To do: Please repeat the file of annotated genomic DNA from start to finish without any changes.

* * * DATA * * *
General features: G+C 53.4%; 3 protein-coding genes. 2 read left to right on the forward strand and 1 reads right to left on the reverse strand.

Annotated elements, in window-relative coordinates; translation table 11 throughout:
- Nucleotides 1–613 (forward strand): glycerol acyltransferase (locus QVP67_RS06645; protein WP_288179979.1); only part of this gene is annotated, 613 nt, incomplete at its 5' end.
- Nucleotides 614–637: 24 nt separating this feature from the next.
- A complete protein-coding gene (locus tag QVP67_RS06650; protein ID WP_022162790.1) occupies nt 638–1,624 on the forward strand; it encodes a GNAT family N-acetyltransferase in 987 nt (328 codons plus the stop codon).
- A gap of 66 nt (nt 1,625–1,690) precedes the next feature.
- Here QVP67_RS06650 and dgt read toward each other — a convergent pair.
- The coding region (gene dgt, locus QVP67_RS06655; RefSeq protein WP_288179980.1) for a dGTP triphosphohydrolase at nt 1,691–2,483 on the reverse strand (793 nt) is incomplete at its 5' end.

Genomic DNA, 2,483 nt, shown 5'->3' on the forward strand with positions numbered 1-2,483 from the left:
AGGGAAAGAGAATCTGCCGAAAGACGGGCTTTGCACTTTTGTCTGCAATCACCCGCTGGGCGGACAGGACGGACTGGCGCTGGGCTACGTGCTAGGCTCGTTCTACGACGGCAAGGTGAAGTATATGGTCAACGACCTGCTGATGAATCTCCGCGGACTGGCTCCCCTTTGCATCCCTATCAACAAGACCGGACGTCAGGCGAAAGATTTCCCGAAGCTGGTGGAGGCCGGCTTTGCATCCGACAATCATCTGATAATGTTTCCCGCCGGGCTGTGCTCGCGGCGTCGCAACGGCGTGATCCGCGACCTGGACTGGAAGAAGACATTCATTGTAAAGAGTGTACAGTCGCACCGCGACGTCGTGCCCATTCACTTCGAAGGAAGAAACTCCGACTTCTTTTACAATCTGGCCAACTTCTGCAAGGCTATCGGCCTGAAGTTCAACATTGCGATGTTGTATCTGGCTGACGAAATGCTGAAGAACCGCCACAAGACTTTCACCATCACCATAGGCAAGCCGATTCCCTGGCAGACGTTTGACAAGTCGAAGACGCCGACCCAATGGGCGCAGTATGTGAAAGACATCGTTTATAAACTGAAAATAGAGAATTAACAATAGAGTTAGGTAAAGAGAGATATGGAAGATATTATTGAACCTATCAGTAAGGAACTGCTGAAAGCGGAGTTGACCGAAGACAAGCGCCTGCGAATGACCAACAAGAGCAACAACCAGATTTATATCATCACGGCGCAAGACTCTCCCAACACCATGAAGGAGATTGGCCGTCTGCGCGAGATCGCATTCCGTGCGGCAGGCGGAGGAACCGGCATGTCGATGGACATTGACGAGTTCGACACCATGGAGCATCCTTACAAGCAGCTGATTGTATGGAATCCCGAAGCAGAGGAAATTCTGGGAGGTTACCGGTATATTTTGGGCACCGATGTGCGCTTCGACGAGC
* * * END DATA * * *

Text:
General features: G+C 53.4%; 3 protein-coding genes. 2 read left to right on the forward strand and 1 reads right to left on the reverse strand.

Annotated elements, in window-relative coordinates; translation table 11 throughout:
- Nucleotides 1–613 (forward strand): glycerol acyltransferase (locus QVP67_RS06645; protein WP_288179979.1); only part of this gene is annotated, 613 nt, incomplete at its 5' end.
- Nucleotides 614–637: 24 nt separating this feature from the next.
- A complete protein-coding gene (locus tag QVP67_RS06650; protein ID WP_022162790.1) occupies nt 638–1,624 on the forward strand; it encodes a GNAT family N-acetyltransferase in 987 nt (328 codons plus the stop codon).
- A gap of 66 nt (nt 1,625–1,690) precedes the next feature.
- Here QVP67_RS06650 and dgt read toward each other — a convergent pair.
- The coding region (gene dgt, locus QVP67_RS06655; RefSeq protein WP_288179980.1) for a dGTP triphosphohydrolase at nt 1,691–2,483 on the reverse strand (793 nt) is incomplete at its 5' end.

Genomic DNA, 2,483 nt, shown 5'->3' on the forward strand with positions numbered 1-2,483 from the left:
AGGGAAAGAGAATCTGCCGAAAGACGGGCTTTGCACTTTTGTCTGCAATCACCCGCTGGGCGGACAGGACGGACTGGCGCTGGGCTACGTGCTAGGCTCGTTCTACGACGGCAAGGTGAAGTATATGGTCAACGACCTGCTGATGAATCTCCGCGGACTGGCTCCCCTTTGCATCCCTATCAACAAGACCGGACGTCAGGCGAAAGATTTCCCGAAGCTGGTGGAGGCCGGCTTTGCATCCGACAATCATCTGATAATGTTTCCCGCCGGGCTGTGCTCGCGGCGTCGCAACGGCGTGATCCGCGACCTGGACTGGAAGAAGACATTCATTGTAAAGAGTGTACAGTCGCACCGCGACGTCGTGCCCATTCACTTCGAAGGAAGAAACTCCGACTTCTTTTACAATCTGGCCAACTTCTGCAAGGCTATCGGCCTGAAGTTCAACATTGCGATGTTGTATCTGGCTGACGAAATGCTGAAGAACCGCCACAAGACTTTCACCATCACCATAGGCAAGCCGATTCCCTGGCAGACGTTTGACAAGTCGAAGACGCCGACCCAATGGGCGCAGTATGTGAAAGACATCGTTTATAAACTGAAAATAGAGAATTAACAATAGAGTTAGGTAAAGAGAGATATGGAAGATATTATTGAACCTATCAGTAAGGAACTGCTGAAAGCGGAGTTGACCGAAGACAAGCGCCTGCGAATGACCAACAAGAGCAACAACCAGATTTATATCATCACGGCGCAAGACTCTCCCAACACCATGAAGGAGATTGGCCGTCTGCGCGAGATCGCATTCCGTGCGGCAGGCGGAGGAACCGGCATGTCGATGGACATTGACGAGTTCGACACCATGGAGCATCCTTACAAGCAGCTGATTGTATGGAATCCCGAAGCAGAGGAAATTCTGGGAGGTTACCGGTATATTTTGGGCACCGATGTGCGCTTCGACGAGC